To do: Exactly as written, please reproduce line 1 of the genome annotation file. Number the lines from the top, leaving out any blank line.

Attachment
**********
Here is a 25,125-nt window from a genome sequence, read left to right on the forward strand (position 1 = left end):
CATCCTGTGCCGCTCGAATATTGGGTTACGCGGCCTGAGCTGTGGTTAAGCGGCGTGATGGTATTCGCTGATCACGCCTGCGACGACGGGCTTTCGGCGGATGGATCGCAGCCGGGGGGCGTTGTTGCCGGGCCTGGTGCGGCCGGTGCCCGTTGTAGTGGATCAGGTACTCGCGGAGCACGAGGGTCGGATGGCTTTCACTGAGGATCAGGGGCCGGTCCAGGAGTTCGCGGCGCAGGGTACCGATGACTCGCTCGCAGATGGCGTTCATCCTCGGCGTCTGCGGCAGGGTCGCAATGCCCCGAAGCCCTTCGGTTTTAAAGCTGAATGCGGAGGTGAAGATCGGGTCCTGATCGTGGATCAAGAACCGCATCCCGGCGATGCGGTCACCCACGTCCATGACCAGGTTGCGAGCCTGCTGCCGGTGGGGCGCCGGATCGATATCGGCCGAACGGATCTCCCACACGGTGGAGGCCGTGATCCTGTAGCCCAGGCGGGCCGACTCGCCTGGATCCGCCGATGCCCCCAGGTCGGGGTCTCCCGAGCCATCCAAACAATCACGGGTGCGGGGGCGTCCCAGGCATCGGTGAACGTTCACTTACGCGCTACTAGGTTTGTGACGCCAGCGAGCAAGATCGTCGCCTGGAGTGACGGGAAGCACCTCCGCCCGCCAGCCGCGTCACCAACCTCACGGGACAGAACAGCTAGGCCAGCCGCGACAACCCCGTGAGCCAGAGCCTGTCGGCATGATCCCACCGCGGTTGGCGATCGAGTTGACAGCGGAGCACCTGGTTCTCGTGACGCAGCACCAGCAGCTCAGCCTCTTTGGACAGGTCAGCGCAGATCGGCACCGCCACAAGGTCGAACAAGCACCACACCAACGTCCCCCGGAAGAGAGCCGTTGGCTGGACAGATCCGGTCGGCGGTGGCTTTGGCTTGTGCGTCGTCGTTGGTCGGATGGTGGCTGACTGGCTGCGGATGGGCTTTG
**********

Here is a 25,125-nt window from a genome sequence, read left to right on the forward strand (position 1 = left end):